Remember when LeBron scoffed at the notion of games in empty arenas and said "I ain't playing" in front of no fans?
That was only 40 days ago. Our world has changed so, so much since.
Dr. Anthony Fauci, the top infectious disease expert in the country, said Wednesday morning that the only way we'll see sports return this summer is if they are played in empty stadiums or arenas and the players are quarantined in hotels.
"Nobody comes to the stadium. Put [the players] in big hotels, wherever you want to play, keep them very well surveilled," Fauci said around the 2:45 mark of this Snapchat Original video. "Have them tested every week and make sure they don't wind up infecting each other or their family, and just let them play the season out."
No solution will be simple. One of MLB's ideas is to play the entire season with all 30 teams in Arizona. Another proposal would split the season between Florida and Arizona as in spring training.
There would be issues with any solution. Playing outdoors in Arizona in the summer is a good way to wear players out. The average temperature in Phoenix last July, for example, was 97 degrees with an average high of 108. You might say, these are professional athletes and they should be ready for any setting. But Chase Field in Arizona has a retractable roof for a reason and the surrounding spring training sites that would be hosting these games do not.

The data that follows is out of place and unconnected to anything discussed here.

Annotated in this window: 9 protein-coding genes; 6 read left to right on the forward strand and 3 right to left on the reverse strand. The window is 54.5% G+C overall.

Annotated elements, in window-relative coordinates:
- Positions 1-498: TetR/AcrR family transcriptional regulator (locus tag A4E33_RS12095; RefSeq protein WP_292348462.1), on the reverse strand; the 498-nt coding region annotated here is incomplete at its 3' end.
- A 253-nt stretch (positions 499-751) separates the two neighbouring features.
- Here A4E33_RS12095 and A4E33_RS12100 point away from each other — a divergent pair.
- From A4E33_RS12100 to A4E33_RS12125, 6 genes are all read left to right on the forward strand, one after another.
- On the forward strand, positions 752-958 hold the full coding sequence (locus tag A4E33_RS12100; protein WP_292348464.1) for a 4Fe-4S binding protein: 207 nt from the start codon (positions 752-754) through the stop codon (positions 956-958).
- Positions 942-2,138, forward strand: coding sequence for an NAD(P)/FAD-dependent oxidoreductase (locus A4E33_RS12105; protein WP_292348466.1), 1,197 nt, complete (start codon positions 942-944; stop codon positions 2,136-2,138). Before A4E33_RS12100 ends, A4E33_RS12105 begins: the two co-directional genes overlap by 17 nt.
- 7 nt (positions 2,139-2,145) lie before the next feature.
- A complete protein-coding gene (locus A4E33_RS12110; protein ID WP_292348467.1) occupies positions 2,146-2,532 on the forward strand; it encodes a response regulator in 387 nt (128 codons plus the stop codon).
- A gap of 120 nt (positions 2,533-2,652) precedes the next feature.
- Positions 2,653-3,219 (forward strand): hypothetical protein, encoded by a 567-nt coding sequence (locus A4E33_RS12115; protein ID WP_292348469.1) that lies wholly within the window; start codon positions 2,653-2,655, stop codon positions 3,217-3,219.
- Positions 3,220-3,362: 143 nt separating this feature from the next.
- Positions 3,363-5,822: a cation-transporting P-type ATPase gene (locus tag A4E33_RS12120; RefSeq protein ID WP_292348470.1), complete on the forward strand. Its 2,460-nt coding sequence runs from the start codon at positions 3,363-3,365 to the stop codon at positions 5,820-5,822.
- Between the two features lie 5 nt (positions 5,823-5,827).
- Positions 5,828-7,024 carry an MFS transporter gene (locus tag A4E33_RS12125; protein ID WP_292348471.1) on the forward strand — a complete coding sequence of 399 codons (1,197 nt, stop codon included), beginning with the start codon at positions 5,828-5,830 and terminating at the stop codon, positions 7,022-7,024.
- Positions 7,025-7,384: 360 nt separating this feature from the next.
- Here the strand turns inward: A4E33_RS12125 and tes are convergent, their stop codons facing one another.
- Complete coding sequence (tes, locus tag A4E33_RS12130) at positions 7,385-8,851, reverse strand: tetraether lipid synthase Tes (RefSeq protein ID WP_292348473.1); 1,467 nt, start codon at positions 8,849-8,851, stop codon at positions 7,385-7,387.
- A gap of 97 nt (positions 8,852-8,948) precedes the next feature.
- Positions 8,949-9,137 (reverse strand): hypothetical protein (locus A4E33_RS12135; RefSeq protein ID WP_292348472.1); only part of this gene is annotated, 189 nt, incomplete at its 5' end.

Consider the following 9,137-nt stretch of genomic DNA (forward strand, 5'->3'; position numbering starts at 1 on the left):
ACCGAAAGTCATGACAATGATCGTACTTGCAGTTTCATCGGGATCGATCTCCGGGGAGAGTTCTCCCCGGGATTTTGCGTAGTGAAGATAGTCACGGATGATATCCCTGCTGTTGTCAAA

There's also the issue of separating players from their families. Unusual times lead to tough circumstances. First-year Phillies starting pitcher Zack Wheeler and his wife Dominique are expecting their first child in three months. Wheeler explained Friday that he's not willing to miss that birth if players are isolated and would be willing to miss a few weeks of baseball if he has to be quarantined after traveling and seeing his family. Could players be quarantined in hotels along with their families?
It's going to be complicated. The players are guaranteed only 4% of their 2020 salaries and many will want to not only play but play as long a regular season as possible since their salaries will be prorated.
"Only way the season might be played is with empty seats, which is no fun for anybody, but if we can get some baseball going, that's a good thing," Scott Kingery said Tuesday via Instagram.
If baseball can return this summer, it has a chance to not only serve its loyal fans but also attract many new eyeballs because of the craving for live sports.
"People say you can't play without spectators, but, well, I think you'd get enough buy-in from people who are dying to see a baseball game, particularly me," Fauci said. "I'm living in Washington and we have the world champion Washington Nationals. I want to see them play again."
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